Jamon Holmgren:

There are other platforms, of course, there's Windows, and there's MacOS, tvOS and other platforms, the differences there will be more pronounced. But in the case of iOS and Android, we're talking about something with a very common purpose, both being the most popular mobile OS’. Kind of funny little story, I was doing show prep this morning, and read through a great article on Programming with Mosh from July, it was called Differences in Building iOS and Android Apps Using React Native. So very, very relevant. I was taking a bunch of notes and I was just kind of like, "Man, this is a great article. It's got all kinds of cool stuff." And then at the bottom, I realized who the author was, and it was Adhithi.

 

Adhithi Ravichandran:

I do write for Programming with Mosh, that's right. I actually write React Native and GraphQL-related articles for him. 

 

Robin Heinze:

So yeah, this is Adhithi's topic.

 

Jamon Holmgren:

That's awesome.

 

Adhithi Ravichandran:

I actually did go through some of my blog posts and then just pick one of these topics from there. So it's like, "Okay, this sounds cool." A lot of the times I just write these posts and then forget about it and few months later, I run into them again, and I'm like, "Okay, cool. I wrote this, I guess. It answered some of my questions," because I just forget, again.

 

Jamon Holmgren:

You're a prolific writer and it's awesome. I've done that myself, run into my own Stack Overflow answers and things like that. It's really fun. But yeah, that was kind of funny. I was just thinking, "This is a great article," one of the best I found when I was doing show prep, it was you.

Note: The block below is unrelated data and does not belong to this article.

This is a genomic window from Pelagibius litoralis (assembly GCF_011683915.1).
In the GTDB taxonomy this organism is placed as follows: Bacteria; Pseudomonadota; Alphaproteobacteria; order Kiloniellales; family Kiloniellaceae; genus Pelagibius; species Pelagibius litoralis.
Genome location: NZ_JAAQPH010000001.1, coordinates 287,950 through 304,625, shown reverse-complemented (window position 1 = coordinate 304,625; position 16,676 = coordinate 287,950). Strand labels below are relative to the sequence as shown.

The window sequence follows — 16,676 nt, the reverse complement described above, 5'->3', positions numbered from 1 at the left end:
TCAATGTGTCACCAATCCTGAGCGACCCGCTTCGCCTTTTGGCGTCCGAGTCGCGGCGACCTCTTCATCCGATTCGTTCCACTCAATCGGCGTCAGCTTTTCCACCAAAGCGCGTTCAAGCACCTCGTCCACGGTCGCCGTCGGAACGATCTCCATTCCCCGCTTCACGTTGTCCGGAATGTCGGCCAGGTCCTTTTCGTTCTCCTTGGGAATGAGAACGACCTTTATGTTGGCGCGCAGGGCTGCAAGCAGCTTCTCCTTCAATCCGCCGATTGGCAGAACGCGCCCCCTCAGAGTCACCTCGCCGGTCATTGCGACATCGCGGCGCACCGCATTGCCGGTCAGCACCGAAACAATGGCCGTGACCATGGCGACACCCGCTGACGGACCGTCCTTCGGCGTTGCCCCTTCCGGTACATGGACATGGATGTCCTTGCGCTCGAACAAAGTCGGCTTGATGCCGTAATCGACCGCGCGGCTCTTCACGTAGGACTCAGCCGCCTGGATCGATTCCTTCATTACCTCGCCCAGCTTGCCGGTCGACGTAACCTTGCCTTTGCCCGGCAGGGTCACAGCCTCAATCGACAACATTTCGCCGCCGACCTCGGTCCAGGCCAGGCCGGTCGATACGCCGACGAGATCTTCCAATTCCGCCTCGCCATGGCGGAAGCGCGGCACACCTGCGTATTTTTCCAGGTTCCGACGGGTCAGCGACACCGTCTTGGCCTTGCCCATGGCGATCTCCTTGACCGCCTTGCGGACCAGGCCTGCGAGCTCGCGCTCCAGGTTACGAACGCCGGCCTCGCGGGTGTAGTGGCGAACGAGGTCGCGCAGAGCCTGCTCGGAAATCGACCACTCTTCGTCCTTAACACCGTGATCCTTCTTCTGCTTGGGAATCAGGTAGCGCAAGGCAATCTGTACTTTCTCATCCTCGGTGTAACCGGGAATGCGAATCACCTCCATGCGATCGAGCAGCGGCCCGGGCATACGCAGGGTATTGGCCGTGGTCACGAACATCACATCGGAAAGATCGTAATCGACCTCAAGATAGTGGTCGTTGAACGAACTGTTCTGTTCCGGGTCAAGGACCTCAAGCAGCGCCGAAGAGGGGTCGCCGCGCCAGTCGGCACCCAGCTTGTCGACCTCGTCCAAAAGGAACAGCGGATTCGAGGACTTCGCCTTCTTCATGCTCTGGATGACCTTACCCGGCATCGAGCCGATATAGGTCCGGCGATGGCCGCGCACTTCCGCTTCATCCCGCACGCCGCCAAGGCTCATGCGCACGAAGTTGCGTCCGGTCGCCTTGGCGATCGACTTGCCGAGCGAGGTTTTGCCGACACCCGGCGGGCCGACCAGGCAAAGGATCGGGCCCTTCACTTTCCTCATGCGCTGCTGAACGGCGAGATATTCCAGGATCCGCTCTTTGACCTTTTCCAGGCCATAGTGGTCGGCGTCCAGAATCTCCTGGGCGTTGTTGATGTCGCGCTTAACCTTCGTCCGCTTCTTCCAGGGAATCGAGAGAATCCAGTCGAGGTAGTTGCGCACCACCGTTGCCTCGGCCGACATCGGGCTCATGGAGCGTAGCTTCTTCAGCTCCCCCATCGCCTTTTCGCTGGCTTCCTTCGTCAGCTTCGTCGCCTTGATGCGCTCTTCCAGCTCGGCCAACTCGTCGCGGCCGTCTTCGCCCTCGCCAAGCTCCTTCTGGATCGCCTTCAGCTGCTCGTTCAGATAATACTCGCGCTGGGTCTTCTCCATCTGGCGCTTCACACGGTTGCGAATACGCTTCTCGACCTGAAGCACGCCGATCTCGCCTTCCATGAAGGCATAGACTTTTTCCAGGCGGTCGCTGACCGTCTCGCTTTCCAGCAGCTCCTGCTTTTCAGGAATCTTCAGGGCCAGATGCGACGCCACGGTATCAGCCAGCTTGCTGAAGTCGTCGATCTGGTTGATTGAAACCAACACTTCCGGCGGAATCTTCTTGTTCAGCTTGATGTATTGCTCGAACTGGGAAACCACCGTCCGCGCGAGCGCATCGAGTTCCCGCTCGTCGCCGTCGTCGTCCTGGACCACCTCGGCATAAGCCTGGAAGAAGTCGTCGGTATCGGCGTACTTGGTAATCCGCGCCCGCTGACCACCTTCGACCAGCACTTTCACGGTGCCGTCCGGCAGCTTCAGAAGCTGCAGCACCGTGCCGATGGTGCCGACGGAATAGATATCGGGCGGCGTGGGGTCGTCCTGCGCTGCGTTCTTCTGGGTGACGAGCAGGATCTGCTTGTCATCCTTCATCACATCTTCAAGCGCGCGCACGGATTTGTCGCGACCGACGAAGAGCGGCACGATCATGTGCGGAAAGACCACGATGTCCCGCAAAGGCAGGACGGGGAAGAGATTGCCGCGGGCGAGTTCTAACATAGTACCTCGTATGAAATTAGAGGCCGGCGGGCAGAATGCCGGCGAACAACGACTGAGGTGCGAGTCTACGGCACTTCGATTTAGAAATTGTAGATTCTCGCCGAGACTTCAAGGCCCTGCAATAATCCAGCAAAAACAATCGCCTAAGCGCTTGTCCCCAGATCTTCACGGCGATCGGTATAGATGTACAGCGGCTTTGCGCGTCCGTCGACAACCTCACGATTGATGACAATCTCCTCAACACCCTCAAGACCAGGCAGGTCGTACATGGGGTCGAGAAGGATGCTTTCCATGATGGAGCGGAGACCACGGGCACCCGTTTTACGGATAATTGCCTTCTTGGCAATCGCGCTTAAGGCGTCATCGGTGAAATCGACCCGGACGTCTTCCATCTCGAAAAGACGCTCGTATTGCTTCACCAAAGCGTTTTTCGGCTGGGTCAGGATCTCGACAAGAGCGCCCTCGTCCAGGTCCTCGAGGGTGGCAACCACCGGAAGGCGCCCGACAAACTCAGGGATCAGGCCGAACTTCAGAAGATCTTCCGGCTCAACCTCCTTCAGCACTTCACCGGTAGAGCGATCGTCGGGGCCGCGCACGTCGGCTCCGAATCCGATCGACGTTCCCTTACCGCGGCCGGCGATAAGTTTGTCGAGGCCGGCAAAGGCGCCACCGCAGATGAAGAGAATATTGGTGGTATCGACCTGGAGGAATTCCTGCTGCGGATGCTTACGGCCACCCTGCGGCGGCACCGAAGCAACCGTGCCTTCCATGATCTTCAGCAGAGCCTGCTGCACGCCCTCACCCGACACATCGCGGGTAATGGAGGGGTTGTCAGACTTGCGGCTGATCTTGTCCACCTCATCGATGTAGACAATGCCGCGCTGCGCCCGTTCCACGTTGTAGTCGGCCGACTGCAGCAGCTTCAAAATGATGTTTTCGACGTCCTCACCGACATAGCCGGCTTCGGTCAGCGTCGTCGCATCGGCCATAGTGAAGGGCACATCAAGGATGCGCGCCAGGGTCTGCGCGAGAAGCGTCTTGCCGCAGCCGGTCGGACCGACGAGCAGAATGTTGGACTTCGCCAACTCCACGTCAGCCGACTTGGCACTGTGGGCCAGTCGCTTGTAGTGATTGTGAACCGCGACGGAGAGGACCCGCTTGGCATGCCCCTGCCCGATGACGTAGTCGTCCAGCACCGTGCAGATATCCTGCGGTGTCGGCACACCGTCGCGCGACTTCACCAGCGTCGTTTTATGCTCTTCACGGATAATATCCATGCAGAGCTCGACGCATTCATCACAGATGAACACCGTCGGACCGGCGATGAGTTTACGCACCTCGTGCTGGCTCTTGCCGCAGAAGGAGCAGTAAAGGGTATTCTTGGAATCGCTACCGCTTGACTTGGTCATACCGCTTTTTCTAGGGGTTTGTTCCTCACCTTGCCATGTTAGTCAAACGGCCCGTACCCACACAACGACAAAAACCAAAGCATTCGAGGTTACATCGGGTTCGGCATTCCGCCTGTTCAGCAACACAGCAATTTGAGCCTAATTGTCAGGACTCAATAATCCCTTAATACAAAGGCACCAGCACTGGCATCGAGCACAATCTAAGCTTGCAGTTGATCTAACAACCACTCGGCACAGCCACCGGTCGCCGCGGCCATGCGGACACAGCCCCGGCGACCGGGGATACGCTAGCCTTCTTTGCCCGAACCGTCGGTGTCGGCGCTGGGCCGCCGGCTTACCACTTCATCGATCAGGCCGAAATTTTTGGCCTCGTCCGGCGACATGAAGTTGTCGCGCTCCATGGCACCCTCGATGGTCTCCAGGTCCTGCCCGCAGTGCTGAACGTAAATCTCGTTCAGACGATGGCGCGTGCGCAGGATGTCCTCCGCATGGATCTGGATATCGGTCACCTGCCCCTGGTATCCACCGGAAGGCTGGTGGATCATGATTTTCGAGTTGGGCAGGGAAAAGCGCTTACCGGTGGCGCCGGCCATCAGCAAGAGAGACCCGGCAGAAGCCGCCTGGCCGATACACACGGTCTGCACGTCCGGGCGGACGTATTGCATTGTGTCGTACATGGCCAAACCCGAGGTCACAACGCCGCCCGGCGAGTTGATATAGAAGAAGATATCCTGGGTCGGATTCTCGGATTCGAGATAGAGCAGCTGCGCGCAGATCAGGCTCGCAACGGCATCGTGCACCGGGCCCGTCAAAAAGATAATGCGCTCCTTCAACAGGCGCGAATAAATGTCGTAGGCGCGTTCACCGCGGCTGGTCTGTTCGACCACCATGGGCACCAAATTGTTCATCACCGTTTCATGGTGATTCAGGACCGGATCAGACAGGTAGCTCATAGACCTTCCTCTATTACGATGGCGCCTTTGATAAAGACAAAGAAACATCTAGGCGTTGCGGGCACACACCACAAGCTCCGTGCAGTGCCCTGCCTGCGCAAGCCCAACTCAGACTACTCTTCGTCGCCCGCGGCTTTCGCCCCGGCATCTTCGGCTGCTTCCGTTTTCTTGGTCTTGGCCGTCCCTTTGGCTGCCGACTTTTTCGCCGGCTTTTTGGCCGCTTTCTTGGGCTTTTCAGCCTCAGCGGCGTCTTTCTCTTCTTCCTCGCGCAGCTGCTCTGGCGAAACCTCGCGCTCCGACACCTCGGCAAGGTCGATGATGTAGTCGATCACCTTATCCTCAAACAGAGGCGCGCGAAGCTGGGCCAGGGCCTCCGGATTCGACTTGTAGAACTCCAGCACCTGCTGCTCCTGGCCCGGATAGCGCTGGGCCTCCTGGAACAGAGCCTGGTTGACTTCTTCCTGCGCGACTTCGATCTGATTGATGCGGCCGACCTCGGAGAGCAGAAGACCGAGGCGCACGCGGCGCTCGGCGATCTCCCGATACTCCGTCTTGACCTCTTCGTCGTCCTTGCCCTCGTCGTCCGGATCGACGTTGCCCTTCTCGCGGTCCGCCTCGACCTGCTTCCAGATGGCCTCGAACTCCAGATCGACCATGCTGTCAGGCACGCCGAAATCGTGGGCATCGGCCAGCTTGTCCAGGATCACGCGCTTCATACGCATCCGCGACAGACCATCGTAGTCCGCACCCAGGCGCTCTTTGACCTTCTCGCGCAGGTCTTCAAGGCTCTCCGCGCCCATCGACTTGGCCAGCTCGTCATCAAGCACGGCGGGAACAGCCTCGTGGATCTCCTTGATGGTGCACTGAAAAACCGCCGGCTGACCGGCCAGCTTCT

Adhithi Ravichandran:

It's probably the same title, so it's easier for you to find it.

 

Jamon Holmgren:

Now you know what I Google, yeah, I just Google the topic.

 

Robin Heinze:

Let's also not breeze past the fact that Jamon just admitted that he preps for the show the morning of.

 

Jamon Holmgren:

For those who know me, that will be no surprise. I did do some prep yesterday, last night. I did do some prep last night as well. But I left the tabs open, and then this morning, I was finishing up I guess, a half-hour before the show. 

 

Robin Heinze:

Freshen up your brain. 

 

Jamon Holmgren:

I will say that I'm the least experienced with this. Well, I guess there are parts of it that I've done more of, especially with the native component side of it. But the three other panelists here are going to have a lot more hands-on experience. So I'm going to be leaning on you all to provide the amazing content-

 

Robin Heinze:

Happy to carry the load.

 

Jamon Holmgren:

So let's start with sort of, I think, what was probably one of the bigger parts of this and that is developer experience. What types of things would be different between when you're looking at the Android side of things versus the iOS side of things and don't be afraid to even talk about obvious things, let's start with Harris, do you have-

 

Harris Robin Kalash:

Sure.